Yeah, sorry I copied that from the wrong part of my notes. It gets a little cluttered after a while of trying different things.
##\phi(t)=w\frac {R-Rcos(\theta)}{v_z}##
1)##\frac{\partial \phi}{\partial \theta}=\frac{wR}{v_z}sin(\theta) d\theta##
2)##(\frac{\partial \phi}{\partial...
I had this same mental block a while ago. I'd used the limits dozens of times and one day I just couldn't figure out why.
They way I figured it out was as follows:
Picture yourself in a sphere sitting in a swivel chair holding a paint brush so that you're touching the inside of the sphere...
I figure it out:
##(-585+117i)x_1+234x_2=0## where ##x_1=1+i##
##\frac{(-585+117i)(1+i)}{-234}=x_2##
##x_2=3+2i##
This is really exactly the same so I'm not sure what happened up there. Probably just calculations. I used my calculator once I had it in the second equation form.
For whatever reason all of the problems for this section are like this. I just hope our test tomorrow is simpler...
Got ahead of myself on posting. 1 sec while I do what you said.
They did cancel so I'm left with
##(-585+117i)x_1=-234x_2##
##x_1=1+i=\frac{-234x_2}{-585+117i}##
which is...
Homework Statement
##A=\begin{bmatrix} 16 &{-6}\\39 &{-14} \end{bmatrix}##
Homework Equations
The Attempt at a Solution
I did ##A=\begin{bmatrix} 16-\lambda &{-6}\\39 &{-14-\lambda} \end{bmatrix}##
and got that ##\lambda_1=1+3i## and ##\lambda_2=1-3i##
The solution...
I get it, sort of. I understand the math but when I think of flux I think of everything, no matter direction, going through a surface. I want to count all of it, not just what is perpendicular to the surface.
I've finished the problem and it matches perfectly with the divergence of E and...
I know dot product. I've just never heard it called inner product. However, I don't understand, physically, why we would ignore one direction of the field. It's one thing to say if the direction of the field is only in ##\hat{r}## then that is all fine and understandable (if I did the integral...
Okay,
##\int_0^{2\pi}\int_0^{\pi}r^2sin^2(\theta)(sin(\theta)\hat{r}+cos( \theta)\hat{\theta})r^2sin(\theta)d\theta d\phi##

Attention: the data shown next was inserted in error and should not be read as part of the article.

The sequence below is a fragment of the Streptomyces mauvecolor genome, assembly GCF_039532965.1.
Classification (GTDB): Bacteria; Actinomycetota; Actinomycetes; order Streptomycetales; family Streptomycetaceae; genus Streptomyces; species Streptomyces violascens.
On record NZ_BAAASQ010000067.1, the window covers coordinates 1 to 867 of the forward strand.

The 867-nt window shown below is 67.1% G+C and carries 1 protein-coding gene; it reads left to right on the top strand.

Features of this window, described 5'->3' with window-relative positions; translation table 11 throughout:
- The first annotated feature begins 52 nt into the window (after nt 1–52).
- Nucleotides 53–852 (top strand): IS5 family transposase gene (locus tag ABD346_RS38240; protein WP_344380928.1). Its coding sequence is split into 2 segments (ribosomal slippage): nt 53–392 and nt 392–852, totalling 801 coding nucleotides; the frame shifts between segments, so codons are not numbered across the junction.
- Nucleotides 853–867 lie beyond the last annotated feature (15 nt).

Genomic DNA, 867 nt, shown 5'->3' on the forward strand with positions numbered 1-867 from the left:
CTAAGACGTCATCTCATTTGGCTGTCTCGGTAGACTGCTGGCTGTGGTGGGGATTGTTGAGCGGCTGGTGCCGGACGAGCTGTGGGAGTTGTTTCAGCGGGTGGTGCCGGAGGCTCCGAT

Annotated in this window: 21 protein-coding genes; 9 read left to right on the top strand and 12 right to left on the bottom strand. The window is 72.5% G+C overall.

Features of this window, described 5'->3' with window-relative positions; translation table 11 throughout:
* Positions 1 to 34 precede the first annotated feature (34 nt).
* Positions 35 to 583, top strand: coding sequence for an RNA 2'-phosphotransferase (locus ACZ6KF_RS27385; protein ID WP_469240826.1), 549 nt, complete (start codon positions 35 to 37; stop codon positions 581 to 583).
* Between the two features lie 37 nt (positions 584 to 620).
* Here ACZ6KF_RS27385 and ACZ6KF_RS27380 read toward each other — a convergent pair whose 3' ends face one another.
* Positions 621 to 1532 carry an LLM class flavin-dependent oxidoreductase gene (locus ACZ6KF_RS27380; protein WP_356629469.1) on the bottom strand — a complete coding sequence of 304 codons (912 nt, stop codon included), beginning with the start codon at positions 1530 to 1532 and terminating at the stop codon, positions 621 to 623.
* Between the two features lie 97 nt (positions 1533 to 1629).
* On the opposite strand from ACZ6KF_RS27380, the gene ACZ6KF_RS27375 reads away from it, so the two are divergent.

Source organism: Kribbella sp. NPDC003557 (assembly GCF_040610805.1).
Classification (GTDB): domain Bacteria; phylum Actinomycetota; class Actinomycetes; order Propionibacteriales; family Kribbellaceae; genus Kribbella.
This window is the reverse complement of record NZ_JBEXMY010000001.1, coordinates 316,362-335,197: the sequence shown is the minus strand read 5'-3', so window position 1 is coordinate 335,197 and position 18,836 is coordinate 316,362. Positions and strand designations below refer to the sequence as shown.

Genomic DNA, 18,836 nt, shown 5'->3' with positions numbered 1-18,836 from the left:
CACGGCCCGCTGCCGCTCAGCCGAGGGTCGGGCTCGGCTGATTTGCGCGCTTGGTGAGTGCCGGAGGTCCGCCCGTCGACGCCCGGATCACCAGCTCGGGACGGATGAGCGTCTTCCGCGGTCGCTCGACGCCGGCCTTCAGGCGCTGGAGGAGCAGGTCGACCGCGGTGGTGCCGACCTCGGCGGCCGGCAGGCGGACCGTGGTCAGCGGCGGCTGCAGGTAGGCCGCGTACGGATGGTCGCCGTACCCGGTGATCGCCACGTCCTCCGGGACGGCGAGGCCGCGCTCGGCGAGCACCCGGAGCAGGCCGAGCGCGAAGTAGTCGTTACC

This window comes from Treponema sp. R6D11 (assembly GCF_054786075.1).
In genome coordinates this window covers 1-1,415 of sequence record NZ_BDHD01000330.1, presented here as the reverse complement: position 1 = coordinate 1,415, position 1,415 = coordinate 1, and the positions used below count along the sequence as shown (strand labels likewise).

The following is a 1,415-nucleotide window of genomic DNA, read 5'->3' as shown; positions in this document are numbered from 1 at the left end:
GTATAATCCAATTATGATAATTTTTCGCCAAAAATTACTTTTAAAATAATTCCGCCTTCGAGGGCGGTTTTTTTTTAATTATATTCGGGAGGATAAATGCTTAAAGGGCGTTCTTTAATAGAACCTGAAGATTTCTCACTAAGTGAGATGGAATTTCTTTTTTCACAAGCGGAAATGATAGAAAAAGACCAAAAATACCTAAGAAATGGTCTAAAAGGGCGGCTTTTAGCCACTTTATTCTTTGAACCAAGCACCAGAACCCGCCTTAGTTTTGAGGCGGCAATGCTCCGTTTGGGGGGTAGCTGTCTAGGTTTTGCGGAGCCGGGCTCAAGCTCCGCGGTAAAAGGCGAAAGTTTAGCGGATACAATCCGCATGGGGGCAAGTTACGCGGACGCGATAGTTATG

=##2\pi r^4\int_0^{\pi}sin^4(\theta)\hat{r}+sin^2(\theta)cos(\theta)\hat{\theta}##
second integral is zero. first integral evaluates to ##\frac{3\pi}{8}##
so finally...
I was told it might be better to post this here.
Homework Statement
The trick to this problem is the E field is in cylindrical coordinates.
##E(\vec{r})=Cs^2\hat{s}##
Homework Equations
##\int E \cdot dA##
The Attempt at a Solution
I tried converting the E field into spherical...
Homework Statement
This is a practice problem where the solutions are given.
Both are 3x3 matrices.
det A=-2 and det B=1
find the following:
1)det(A6)
2) det(B-1A3B3AT)
3) det(4(AT)2(B-1)4)
4) det((2BT)-1)
Homework Equations
The Attempt at a Solution
I get the first two...
I'm not sure how I would go about finding the angle between the two vectors in spherical. I could probably switch them to Cartesian but is there a simpler way via spherical?
Homework Statement
Evaluate the scalar field ##f(r, \theta, \phi)= \mid 2\hat{r}+3\hat{\phi} \mid## in spherical coords.
Homework Equations
Law of Cosines?
##\mid \vec{A} + \vec{B} \mid = \sqrt{A^2+B^2+2ABCos(\theta)}##
The Attempt at a Solution
I'm not sure the law of cosines...
As soon as I posted this I realized my problem. So, imagining myself in the center of a sphere and my arm pointed out holding a paint brush as the r vector:
I spin 360 degrees painting a line all the way around. Then raising my arm and spinning again I paint a little more above the previous...
Homework Statement
Find the divergence of \vec v = \frac{\hat{v}}{r}
Then use the divergence theorem to look for a delta function at the origin.
Homework Equations
\int ∇\cdot \vec v d\tau = \oint \vec v \cdot da
The Attempt at a Solution
I got the divergence easy enough...
A) its funny that I have done it correctly on paper but incorrectly here. I'm not paying enough attention I guess.
B) no idea why I added those. I'm glad that I at least had the correct idea.
thanks for the help!
Homework Statement
Flux:
a. Calculate the flux of the vector v1 = (1, 3 5) through a 2×2 square in the x-z plane (i.e., y = 0).
b. Calculate the flux of the vector v2=(z, y, -x) through this rectangle:0≤ x ≤3, 0≤ y ≤ 2, z = 0..
The Attempt at a Solution
I guess flux is suppose to be...